Bloody Sunday victims' families thrilled as names cleared
The families of those shot dead on Bloody Sunday voiced relief Tuesday that an inquiry into the 1972 shootings finally cleared the names of their relatives.
Speaking outside the Guildhall in Londonderry, where they spent five hours inside digesting the report before its findings were released, relatives of those killed spoke to the thousands gathered outside.
Just minutes before Prime Minister David Cameron read his statement on Lord Mark Saville's report in parliament in London, relatives gave thumbs up signs to the crowd outside from the Guildhall windows, to huge cheers.
Liam Wray, speaking on behalf of his family, said the report found that his brother Jim was "specifically targeted while posing no threat, and shot in the back.
"As he lay there, defenceless and dying, he was deliberately shot again. The Saville Report stated clearly that there was no justification for either of these two shots."
He said his family and the people of Derry had been vindicated by the report.
"Now the world knows the truth. Jim was murdered. Jim was innocent."
Tony Doherty, whose father Paddy died when paratroopers opened fire, said to loud applause that the victims had been vindicated and the Parachute Regiment disgraced.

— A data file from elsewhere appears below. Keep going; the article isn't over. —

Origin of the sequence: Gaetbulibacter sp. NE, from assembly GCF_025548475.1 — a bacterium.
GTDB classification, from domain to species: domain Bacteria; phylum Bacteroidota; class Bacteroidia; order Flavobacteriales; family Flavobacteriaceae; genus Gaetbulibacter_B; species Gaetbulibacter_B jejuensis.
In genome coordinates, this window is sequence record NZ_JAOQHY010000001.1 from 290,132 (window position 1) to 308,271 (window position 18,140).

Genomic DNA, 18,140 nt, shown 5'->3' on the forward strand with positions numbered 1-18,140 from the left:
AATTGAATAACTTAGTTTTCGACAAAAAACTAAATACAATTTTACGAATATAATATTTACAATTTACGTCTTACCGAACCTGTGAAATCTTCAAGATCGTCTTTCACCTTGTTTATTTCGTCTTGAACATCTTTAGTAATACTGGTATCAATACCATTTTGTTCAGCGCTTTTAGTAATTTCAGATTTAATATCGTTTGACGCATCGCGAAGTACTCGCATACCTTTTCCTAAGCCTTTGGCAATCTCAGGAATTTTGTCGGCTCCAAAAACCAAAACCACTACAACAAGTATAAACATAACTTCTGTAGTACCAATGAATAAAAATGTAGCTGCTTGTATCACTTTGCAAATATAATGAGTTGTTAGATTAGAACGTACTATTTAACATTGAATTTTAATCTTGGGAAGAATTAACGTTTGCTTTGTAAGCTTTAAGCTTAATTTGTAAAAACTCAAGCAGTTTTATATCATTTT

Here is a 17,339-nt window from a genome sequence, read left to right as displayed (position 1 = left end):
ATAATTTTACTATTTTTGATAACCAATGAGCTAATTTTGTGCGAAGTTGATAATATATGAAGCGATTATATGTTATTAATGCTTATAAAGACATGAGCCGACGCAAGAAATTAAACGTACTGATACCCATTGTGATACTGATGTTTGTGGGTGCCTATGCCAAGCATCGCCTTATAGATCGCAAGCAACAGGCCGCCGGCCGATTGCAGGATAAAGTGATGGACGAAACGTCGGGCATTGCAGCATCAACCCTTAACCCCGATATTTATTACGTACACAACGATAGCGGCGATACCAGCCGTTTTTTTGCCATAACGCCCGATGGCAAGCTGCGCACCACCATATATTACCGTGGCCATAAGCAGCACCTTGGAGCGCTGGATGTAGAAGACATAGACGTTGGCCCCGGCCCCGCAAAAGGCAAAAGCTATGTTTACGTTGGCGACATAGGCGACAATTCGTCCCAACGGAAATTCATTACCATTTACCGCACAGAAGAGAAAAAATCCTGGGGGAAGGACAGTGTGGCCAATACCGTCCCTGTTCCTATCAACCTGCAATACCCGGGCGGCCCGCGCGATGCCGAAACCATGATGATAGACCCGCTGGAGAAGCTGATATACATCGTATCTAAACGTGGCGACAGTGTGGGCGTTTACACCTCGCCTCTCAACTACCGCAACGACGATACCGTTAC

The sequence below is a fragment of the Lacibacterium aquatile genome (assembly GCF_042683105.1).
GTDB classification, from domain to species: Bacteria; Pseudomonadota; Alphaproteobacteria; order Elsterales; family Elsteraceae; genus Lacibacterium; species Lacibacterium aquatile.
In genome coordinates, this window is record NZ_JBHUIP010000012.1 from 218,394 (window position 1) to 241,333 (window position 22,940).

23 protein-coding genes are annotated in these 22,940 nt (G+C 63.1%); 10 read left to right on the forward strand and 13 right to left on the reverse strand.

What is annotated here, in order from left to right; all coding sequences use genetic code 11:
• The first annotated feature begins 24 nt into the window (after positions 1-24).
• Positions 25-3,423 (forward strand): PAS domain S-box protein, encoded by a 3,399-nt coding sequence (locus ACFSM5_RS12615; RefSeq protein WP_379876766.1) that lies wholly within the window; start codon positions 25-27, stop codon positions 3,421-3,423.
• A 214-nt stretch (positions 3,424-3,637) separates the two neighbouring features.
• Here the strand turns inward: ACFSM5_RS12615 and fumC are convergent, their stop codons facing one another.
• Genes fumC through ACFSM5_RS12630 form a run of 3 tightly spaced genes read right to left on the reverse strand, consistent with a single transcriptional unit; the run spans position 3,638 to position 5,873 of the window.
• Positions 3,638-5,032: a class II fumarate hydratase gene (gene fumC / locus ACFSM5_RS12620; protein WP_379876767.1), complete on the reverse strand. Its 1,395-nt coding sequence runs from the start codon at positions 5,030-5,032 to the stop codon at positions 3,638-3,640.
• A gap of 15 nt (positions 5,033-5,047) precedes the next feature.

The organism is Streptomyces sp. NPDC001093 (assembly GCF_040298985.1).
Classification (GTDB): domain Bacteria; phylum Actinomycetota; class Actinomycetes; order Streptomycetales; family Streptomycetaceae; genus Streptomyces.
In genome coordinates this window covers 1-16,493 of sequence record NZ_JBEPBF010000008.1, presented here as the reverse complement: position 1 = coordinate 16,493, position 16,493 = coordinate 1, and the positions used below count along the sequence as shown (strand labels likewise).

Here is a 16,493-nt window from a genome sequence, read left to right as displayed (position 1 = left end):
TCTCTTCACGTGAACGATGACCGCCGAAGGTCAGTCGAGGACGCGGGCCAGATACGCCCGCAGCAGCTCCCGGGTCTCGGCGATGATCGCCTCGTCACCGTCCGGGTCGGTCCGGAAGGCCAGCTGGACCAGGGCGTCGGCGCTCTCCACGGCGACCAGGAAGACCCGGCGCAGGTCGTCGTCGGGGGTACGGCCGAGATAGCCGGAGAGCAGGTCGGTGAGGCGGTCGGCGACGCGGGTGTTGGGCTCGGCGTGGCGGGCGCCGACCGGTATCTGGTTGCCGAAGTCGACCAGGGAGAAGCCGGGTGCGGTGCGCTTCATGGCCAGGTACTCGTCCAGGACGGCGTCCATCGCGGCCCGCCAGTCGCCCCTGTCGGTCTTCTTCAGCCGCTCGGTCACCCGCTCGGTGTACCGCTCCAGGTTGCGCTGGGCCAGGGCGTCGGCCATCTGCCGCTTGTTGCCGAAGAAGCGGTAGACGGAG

"It can now be proclaimed to the world that the dead and the wounded of Bloody Sunday, civil rights marchers, one and all, were innocent, one and all, gunned down on their own streets by soldiers who had been given to believe that they could kill with perfect impunity," he said.
"It was the paratroopers' mission in Derry to massacre. Bloody Sunday wounded Derry very, very badly. We may hope that from today we can begin to bind those wounds.
John Kelly, whose brother Michael was 17 when he was shot dead, said: "The report is very long, very detailed and covered a wide range of topics on every possible aspect of Bloody Sunday.
But the key point for the families was "the innocence of our loved ones".
"Everything else fades into insignificance compared to the fact that those gunned down on Bloody Sunday were ordinary, decent Derry people. That was the verdict we wanted. That is what matters.
"We have overcome."
At the end of their statements, a copy of a much shorter 1972 inquiry into Bloody Sunday, which largely exonerated the British soldiers, was ripped up and thrown to the wind.
© 2010 AFP